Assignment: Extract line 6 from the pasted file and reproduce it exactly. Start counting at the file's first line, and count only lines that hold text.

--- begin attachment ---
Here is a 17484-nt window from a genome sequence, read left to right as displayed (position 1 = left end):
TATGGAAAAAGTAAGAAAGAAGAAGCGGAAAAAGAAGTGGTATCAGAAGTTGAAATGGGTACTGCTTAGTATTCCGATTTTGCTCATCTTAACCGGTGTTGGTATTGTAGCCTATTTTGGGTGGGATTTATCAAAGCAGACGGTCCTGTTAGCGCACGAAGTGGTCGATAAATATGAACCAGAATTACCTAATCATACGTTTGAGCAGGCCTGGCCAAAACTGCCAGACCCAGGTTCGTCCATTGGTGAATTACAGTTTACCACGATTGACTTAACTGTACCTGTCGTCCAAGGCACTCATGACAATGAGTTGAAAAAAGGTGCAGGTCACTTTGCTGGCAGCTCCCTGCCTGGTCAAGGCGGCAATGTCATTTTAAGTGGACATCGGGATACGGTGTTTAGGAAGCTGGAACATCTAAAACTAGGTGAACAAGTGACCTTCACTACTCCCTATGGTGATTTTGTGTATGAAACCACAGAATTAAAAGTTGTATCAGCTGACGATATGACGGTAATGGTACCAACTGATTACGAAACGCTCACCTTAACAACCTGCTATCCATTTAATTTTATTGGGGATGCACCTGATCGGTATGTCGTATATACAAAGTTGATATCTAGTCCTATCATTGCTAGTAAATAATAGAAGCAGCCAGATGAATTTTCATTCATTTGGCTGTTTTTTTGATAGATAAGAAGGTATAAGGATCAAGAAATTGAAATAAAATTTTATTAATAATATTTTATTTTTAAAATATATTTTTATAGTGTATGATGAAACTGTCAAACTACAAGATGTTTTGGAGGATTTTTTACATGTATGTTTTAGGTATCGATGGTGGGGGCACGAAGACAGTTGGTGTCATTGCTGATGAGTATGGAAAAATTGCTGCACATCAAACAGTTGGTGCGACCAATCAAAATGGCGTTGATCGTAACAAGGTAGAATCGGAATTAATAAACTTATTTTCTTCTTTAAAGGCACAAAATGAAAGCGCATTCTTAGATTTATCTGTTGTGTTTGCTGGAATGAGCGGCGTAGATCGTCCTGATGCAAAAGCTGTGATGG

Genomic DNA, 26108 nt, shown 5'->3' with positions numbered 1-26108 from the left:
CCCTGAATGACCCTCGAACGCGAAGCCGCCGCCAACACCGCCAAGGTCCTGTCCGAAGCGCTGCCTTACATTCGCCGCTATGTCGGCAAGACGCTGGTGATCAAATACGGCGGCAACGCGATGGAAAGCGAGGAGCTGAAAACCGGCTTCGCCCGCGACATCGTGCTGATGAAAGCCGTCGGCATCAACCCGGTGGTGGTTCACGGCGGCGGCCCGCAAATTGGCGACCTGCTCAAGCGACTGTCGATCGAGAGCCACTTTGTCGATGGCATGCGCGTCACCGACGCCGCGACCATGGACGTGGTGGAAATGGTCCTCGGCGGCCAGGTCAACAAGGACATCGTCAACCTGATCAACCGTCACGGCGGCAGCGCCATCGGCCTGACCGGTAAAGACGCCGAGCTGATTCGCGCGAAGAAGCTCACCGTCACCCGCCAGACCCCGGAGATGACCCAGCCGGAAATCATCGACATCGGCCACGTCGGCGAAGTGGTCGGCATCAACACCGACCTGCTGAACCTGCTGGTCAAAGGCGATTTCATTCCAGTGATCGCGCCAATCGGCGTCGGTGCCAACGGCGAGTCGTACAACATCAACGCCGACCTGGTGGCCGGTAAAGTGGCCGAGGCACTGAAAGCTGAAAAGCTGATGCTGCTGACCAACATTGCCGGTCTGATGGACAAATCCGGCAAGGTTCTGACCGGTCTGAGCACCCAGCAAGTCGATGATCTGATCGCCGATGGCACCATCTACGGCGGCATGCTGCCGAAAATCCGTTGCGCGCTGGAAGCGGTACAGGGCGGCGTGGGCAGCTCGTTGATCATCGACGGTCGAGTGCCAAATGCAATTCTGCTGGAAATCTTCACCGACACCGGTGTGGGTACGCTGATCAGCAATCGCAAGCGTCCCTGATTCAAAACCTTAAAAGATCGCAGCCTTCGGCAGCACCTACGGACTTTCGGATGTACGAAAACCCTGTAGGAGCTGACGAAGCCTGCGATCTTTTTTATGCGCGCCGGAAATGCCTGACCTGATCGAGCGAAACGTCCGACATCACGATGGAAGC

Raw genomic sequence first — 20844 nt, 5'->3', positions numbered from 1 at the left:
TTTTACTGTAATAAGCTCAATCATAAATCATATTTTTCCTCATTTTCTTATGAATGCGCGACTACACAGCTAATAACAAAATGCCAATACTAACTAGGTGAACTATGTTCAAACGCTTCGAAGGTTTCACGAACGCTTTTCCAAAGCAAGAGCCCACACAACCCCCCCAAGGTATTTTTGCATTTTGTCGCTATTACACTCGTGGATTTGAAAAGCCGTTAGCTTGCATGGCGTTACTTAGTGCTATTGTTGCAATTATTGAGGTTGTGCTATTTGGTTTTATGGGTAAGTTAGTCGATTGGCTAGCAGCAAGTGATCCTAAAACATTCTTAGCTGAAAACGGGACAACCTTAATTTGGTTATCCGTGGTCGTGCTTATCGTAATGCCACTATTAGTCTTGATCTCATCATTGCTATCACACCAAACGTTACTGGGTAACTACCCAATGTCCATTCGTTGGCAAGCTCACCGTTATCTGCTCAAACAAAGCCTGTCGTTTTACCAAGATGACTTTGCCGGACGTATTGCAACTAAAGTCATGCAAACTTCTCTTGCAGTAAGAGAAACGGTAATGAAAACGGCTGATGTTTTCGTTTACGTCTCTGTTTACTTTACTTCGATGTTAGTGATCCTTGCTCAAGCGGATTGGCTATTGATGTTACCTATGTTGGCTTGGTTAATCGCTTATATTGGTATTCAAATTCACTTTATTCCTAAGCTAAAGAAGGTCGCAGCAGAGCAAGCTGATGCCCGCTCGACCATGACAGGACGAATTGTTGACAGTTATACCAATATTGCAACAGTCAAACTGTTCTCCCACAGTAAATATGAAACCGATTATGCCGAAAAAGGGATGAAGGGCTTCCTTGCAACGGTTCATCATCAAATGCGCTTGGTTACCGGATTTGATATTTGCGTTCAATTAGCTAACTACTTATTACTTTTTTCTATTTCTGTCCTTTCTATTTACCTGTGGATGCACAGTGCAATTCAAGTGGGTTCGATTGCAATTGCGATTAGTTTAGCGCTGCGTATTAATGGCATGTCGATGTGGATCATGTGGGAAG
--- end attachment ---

TTTTACTGTAATAAGCTCAATCATAAATCATATTTTTCCTCATTTTCTTATGAATGCGCGACTACACAGCTAATAACAAAATGCCAATACTAACTAGGTGAACTATGTTCAAACGCTTCGAAGGTTTCACGAACGCTTTTCCAAAGCAAGAGCCCACACAACCCCCCCAAGGTATTTTTGCATTTTGTCGCTATTACACTCGTGGATTTGAAAAGCCGTTAGCTTGCATGGCGTTACTTAGTGCTATTGTTGCAATTATTGAGGTTGTGCTATTTGGTTTTATGGGTAAGTTAGTCGATTGGCTAGCAGCAAGTGATCCTAAAACATTCTTAGCTGAAAACGGGACAACCTTAATTTGGTTATCCGTGGTCGTGCTTATCGTAATGCCACTATTAGTCTTGATCTCATCATTGCTATCACACCAAACGTTACTGGGTAACTACCCAATGTCCATTCGTTGGCAAGCTCACCGTTATCTGCTCAAACAAAGCCTGTCGTTTTACCAAGATGACTTTGCCGGACGTATTGCAACTAAAGTCATGCAAACTTCTCTTGCAGTAAGAGAAACGGTAATGAAAACGGCTGATGTTTTCGTTTACGTCTCTGTTTACTTTACTTCGATGTTAGTGATCCTTGCTCAAGCGGATTGGCTATTGATGTTACCTATGTTGGCTTGGTTAATCGCTTATATTGGTATTCAAATTCACTTTATTCCTAAGCTAAAGAAGGTCGCAGCAGAGCAAGCTGATGCCCGCTCGACCATGACAGGACGAATTGTTGACAGTTATACCAATATTGCAACAGTCAAACTGTTCTCCCACAGTAAATATGAAACCGATTATGCCGAAAAAGGGATGAAGGGCTTCCTTGCAACGGTTCATCATCAAATGCGCTTGGTTACCGGATTTGATATTTGCGTTCAATTAGCTAACTACTTATTACTTTTTTCTATTTCTGTCCTTTCTATTTACCTGTGGATGCACAGTGCAATTCAAGTGGGTTCGATTGCAATTGCGATTAGTTTAGCGCTGCGTATTAATGGCATGTCGATGTGGATCATGTGGGAAG